ECommerce Brand

July 2020 - Now


Note, this page is under revision and has to be edited.

The start of the pandemic really left us with an entire vat of free time- what better way to use it than to start an online business!

How it all started

Looking at my bank account was quite tough: no more than $2,000 bucks at any given time. After school ended in June of 2020, I knew I had a lot of extra time, and without enough wits to get a job, my mind settled on “oh well, looks like we have to start a business!”. Soon after summer break started, I began brainstorming ideas and chose to improve upon the often cheap generic car enthusiast keychain.


The problem

My older brother, Henry, is a car enthusiast. From his first Mitsubishi lancer to a BMW 335i, he always kept his car in great shape: frequent washes, interior details, and always waiting for the full five to ten minutes for the car to warm up after he started it. I also noticed that Henry liked to customize his car and make it feel special to him. Custom-painted brake calipers and specially-wrapped interiors were some of his favorite things to do. Now, I noticed that once Henry left his car, it didn’t stay with him, but his keys did. The competition for car enthusiast keychains at the time consisted of plastic turbo keychains and maybe a generic rim if the owner had more taste. I thought this wasn’t enough and thought car enthusiasts deserved better, so I set out to change that with a customizable LED keychain for car enthusiasts.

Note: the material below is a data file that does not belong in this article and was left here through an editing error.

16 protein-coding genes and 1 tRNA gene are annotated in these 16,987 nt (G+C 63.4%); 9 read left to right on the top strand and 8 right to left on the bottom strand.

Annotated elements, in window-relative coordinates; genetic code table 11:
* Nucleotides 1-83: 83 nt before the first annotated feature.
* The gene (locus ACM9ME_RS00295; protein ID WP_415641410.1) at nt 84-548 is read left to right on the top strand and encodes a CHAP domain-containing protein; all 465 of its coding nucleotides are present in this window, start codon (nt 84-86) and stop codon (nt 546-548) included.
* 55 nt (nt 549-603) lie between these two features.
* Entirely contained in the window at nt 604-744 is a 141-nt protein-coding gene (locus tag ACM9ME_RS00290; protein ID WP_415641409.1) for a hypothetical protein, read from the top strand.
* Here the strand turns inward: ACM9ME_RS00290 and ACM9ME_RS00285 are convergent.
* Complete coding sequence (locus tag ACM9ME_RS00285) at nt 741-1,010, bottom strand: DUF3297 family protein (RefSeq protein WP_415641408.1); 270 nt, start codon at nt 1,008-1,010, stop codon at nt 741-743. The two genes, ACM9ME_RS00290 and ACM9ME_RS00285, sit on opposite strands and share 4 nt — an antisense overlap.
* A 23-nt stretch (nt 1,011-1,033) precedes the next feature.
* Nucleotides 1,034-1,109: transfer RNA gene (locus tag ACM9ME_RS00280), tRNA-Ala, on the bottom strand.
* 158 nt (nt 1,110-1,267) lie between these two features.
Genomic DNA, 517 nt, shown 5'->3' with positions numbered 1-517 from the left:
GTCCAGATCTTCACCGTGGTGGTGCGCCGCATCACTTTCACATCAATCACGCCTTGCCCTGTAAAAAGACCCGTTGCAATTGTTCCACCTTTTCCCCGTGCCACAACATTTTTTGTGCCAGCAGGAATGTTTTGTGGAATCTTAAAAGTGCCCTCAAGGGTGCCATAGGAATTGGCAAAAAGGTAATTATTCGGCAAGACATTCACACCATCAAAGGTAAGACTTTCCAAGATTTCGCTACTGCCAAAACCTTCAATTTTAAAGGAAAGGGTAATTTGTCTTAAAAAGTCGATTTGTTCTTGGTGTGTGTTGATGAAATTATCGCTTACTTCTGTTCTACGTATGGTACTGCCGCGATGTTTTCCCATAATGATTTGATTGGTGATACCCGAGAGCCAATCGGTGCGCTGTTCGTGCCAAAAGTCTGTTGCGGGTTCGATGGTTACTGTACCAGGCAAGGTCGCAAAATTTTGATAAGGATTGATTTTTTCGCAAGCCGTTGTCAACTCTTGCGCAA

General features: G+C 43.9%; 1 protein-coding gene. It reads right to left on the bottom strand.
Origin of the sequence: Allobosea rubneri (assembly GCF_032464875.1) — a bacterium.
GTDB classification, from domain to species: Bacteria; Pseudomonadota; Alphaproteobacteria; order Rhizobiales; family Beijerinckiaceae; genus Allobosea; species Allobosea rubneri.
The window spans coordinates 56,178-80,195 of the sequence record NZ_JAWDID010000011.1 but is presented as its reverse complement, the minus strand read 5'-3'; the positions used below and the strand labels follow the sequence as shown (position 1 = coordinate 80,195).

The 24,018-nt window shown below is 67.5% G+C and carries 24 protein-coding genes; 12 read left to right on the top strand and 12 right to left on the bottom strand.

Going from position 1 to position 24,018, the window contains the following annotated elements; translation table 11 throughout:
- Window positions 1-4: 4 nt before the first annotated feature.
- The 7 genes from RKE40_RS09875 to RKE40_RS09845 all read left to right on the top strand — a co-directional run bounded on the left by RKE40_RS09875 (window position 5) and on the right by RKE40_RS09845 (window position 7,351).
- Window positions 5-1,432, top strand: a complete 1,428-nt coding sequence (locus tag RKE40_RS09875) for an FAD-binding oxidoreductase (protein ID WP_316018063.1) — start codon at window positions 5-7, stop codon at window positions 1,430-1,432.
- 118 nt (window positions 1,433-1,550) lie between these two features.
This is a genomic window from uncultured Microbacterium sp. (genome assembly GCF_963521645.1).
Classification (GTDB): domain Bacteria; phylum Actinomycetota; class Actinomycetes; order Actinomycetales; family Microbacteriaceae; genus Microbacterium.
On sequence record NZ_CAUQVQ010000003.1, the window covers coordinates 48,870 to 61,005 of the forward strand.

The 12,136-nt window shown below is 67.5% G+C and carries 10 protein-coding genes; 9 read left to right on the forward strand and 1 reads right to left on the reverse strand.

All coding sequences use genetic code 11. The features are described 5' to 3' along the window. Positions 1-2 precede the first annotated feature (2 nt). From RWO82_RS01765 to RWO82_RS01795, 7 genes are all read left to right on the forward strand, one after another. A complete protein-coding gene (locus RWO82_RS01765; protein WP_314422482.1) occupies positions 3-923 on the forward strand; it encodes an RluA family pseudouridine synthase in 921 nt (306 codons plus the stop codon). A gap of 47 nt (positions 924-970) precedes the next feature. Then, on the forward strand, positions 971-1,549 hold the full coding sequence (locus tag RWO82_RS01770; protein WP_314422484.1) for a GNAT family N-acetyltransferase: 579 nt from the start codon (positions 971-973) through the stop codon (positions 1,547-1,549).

First prototypes

I thought long and hard about how to customize a keychain: should it be printed? engraved? Maybe I could somehow use LED’s to achieve a similar effect? My first prototype involved using my grandma’s old printer and a 3D printed template to load a small plastic part through the machine and test printing. Needless to say, this didn’t work out; shortly after pressing print, the machine spat out a wet blob of various inks on top of the plastic. I was determined to continue, however, and went back to the drawing board to find a solution.